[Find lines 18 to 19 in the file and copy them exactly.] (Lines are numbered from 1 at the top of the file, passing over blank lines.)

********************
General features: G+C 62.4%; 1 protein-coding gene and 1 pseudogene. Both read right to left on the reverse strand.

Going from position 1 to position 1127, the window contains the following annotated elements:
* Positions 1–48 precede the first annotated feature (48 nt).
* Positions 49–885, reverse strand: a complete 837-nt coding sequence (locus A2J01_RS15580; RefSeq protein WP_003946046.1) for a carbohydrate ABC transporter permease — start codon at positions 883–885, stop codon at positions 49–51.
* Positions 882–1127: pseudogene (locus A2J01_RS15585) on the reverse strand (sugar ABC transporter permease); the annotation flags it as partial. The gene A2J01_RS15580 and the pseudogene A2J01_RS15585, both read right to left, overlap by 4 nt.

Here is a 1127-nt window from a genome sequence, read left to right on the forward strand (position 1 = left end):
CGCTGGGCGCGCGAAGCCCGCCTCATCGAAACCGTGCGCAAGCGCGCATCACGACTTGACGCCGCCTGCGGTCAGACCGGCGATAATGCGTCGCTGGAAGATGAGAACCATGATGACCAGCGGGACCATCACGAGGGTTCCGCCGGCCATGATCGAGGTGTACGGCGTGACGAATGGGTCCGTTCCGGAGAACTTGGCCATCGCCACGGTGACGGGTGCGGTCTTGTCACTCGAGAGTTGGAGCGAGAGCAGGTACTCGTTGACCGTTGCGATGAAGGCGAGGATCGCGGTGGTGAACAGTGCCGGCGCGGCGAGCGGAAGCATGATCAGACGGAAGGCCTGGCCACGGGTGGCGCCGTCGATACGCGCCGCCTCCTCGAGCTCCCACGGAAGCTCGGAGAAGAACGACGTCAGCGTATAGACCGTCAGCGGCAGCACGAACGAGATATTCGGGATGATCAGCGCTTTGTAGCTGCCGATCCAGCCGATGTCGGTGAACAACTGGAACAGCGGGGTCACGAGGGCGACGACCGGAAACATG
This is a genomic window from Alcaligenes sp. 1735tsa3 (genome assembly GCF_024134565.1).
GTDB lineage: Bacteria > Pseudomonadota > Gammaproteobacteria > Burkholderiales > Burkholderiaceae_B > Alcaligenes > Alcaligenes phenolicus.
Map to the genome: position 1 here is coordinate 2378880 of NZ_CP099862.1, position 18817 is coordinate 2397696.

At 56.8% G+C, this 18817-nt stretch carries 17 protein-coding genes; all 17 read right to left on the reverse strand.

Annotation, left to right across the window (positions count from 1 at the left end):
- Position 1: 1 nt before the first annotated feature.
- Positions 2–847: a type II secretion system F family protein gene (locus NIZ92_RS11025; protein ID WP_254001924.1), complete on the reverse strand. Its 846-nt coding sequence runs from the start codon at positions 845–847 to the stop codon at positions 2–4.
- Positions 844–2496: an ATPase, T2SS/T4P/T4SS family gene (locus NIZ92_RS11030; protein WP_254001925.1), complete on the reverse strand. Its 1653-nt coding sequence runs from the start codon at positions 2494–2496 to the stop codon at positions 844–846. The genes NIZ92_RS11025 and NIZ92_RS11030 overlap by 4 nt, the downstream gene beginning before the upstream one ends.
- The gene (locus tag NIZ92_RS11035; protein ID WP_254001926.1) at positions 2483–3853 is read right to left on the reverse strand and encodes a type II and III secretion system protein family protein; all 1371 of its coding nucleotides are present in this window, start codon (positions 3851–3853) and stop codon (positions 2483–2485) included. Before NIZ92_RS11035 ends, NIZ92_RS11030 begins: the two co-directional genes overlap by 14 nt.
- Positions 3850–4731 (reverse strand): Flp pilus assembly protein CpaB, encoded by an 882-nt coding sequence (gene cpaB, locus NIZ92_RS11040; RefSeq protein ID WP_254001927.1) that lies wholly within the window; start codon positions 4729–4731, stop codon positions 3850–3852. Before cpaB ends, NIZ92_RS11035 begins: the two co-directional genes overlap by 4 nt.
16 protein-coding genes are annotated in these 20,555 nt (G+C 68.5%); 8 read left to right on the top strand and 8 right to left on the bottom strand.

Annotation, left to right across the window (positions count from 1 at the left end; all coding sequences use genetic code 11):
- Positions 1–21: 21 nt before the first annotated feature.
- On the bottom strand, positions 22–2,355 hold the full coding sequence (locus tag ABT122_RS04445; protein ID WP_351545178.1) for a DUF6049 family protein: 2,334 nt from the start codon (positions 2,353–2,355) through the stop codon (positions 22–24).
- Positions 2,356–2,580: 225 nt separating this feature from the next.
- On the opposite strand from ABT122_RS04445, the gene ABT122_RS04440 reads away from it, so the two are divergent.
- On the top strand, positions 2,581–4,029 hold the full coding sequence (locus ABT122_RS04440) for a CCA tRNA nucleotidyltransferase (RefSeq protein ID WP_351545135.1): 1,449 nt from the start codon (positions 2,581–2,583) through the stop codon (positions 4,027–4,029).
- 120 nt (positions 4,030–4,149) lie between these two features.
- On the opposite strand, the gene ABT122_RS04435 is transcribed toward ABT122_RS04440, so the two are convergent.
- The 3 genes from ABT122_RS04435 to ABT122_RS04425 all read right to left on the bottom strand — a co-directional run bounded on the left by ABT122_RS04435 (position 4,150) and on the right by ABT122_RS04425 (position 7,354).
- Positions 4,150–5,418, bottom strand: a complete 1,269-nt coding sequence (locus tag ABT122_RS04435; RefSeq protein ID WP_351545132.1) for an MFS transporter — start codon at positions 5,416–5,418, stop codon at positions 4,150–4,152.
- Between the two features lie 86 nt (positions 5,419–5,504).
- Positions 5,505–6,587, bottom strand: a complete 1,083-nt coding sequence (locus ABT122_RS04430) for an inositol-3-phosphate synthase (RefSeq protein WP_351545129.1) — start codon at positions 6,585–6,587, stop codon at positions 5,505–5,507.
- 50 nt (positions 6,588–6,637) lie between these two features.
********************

16 protein-coding genes are annotated in these 20,555 nt (G+C 68.5%); 8 read left to right on the top strand and 8 right to left on the bottom strand.

Annotation, left to right across the window (positions count from 1 at the left end; all coding sequences use genetic code 11):